Appendix B Description of the FIPS Mode
This appendix gives detailed information pertaining to the FIPS mode.
In particular, the changes to the standard mode and the finite state
machine are described. The self-tests required in this mode are
described in the appendix on self-tests.
B.1 Restrictions in FIPS Mode
If Libgcrypt is used in FIPS mode these restrictions are effective:
Note that when we speak about disabling FIPS mode, it merely means
that the function
gcry_fips_mode_active returns false; it does
not mean that any non FIPS algorithms are allowed.
B.2 FIPS Finite State Machine
The FIPS mode of libgcrypt implements a finite state machine (FSM) using
8 states (see tbl:fips-states) and checks at runtime that only valid
transitions (see tbl:fips-state-transitions) may happen.
Figure B.1: FIPS mode state diagram
States used by the FIPS FSM:
- Libgcrypt is not runtime linked to another application. This usually
means that the library is not loaded into main memory. This state is
- Libgcrypt is loaded into memory and API calls may be made. Compiler
introducted constructor functions may be run. Note that Libgcrypt does
not implement any arbitrary constructor functions to be called by the
- The Libgcrypt initialization functions are performed and the library has
not yet run any self-test.
- Libgcrypt is performing self-tests.
- Libgcrypt is in the operational state and all interfaces may be used.
- Libgrypt is in the error state. When calling any FIPS relevant
interfaces they either return an error (
or put Libgcrypt into the Fatal-Error state and won't return.
- Libgcrypt is in a non-recoverable error state and
will automatically transit into the Shutdown state.
- Libgcrypt is about to be terminated and removed from the memory. The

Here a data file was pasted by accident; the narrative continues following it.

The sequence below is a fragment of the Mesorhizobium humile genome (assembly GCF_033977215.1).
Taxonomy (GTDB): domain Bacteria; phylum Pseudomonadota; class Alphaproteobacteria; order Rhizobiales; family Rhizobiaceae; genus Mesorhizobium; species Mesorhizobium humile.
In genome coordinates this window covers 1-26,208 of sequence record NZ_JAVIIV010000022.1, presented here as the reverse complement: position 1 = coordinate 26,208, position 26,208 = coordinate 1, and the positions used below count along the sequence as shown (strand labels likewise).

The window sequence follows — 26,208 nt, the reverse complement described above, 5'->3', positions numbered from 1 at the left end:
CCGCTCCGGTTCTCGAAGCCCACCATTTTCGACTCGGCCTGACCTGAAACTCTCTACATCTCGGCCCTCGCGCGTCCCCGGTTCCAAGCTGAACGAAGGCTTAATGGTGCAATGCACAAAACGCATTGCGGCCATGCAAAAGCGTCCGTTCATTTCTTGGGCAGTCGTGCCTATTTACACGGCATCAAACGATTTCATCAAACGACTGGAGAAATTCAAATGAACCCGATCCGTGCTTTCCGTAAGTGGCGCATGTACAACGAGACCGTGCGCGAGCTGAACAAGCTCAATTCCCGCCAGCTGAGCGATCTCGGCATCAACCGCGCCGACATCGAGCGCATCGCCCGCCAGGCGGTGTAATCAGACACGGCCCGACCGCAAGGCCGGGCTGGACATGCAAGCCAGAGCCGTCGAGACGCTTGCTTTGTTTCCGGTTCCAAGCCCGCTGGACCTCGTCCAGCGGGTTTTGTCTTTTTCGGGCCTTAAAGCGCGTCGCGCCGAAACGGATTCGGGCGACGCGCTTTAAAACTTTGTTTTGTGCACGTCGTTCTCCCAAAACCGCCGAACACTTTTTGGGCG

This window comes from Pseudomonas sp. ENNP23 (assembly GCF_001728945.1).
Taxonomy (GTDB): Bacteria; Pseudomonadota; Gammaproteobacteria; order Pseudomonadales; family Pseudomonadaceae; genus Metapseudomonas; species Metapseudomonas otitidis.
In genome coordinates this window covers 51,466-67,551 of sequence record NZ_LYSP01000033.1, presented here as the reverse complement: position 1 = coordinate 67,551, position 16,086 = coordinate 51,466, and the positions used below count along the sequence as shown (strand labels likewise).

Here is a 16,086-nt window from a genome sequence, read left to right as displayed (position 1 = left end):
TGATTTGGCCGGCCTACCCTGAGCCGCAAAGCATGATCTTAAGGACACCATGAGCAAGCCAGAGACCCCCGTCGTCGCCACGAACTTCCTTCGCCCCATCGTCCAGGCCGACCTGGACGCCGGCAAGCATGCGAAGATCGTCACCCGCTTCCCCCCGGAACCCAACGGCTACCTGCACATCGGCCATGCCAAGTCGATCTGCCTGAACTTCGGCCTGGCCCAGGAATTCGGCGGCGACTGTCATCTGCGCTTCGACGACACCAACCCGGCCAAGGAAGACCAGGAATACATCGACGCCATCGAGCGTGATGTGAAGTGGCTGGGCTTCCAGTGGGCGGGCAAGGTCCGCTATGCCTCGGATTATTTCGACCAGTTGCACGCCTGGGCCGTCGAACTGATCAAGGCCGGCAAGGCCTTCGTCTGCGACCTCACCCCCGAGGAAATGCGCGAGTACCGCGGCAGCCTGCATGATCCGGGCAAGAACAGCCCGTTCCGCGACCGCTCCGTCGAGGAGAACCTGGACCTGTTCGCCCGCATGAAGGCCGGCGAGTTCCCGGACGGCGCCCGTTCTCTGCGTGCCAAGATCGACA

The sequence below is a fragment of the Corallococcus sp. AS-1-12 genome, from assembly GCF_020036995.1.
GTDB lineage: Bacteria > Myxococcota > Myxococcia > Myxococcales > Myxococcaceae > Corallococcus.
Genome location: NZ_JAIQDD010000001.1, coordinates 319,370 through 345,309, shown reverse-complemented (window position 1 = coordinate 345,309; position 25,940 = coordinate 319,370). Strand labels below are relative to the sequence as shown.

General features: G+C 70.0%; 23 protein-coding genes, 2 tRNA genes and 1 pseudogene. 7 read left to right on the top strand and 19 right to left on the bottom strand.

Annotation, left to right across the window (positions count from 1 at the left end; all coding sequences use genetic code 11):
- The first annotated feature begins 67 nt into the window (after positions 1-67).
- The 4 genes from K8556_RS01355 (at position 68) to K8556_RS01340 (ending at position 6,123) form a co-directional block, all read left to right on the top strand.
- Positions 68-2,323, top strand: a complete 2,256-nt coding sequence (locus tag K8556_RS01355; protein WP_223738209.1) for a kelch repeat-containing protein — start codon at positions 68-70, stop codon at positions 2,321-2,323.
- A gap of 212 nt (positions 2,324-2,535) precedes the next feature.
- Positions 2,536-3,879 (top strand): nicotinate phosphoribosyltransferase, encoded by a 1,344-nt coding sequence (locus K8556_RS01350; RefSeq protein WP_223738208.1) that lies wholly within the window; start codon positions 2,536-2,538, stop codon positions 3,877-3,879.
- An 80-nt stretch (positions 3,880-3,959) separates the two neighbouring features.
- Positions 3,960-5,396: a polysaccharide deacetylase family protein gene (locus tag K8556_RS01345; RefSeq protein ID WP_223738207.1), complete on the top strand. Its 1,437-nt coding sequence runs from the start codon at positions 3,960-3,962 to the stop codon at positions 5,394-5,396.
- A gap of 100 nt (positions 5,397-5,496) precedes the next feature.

application may at this point still runing cleanup handlers.
Table B.1: FIPS mode states
The valid state transitions (see Figure B.1
- Power-Off to Power-On is implicitly done by the OS loading Libgcrypt as
a shared library and having it linked to an application.
- Power-On to Init is triggered by the application calling the
Libgcrypt intialization function
- Init to Self-Test is either triggred by a dedicated API call or implicit
by invoking a libgrypt service conrolled by the FSM.
- Self-Test to Operational is triggered after all self-tests passed
- Operational to Shutdown is an artifical state without any direct action
in Libgcrypt. When reaching the Shutdown state the library is
deinitialized and can't return to any other state again.
- Shutdown to Power-off is the process of removing Libgcrypt from the
computer's memory. For obvious reasons the Power-Off state can't be
represented within Libgcrypt and thus this transition is for
- Operational to Error is triggered if Libgcrypt detected an application
error which can't be returned to the caller but still allows Libgcrypt
to properly run. In the Error state all FIPS relevant interfaces return
an error code.
- Error to Shutdown is similar to the Operational to Shutdown transition
- Error to Fatal-Error is triggred if Libgrypt detects an fatal error
while already being in Error state.
- Fatal-Error to Shutdown is automatically entered by Libgcrypt
after having reported the error.
- Power-On to Shutdown is an artifical state to document that Libgcrypt
has not ye been initializaed but the process is about to terminate.
- Power-On to Fatal-Error will be triggerd if certain Libgcrypt functions
are used without having reached the Init state.
- Self-Test to Fatal-Error is triggred by severe errors in Libgcrypt while
- Self-Test to Error is triggred by a failed self-test.
- Operational to Fatal-Error is triggered if Libcrypt encountered a
- Operational to Self-Test is triggred if the application requested to run
the self-tests again.
- Error to Self-Test is triggered if the application has requested to run
self-tests to get to get back into operational state after an error.
- Init to Error is triggered by errors in the initialization code.
- Init to Fatal-Error is triggered by non-recoverable errors in the
- Error to Error is triggered by errors while already in the Error
Table B.2: FIPS mode state transitions
B.3 FIPS Miscellaneous Information
Libgcrypt does not do any key management on itself; the application
needs to care about it. Keys which are passed to Libgcrypt should be
allocated in secure memory as available with the functions
gcry_calloc_secure. By calling
gcry_free on this memory, the memory and thus the keys are
overwritten with zero bytes before releasing the memory.
For use with the random number generator, Libgcrypt generates 3
internal keys which are stored in the encryption contexts used by the
RNG. These keys are stored in secure memory for the lifetime of the
process. Application are required to use
before process termination. This will zero out the entire secure
memory and thus also the encryption contexts with these keys.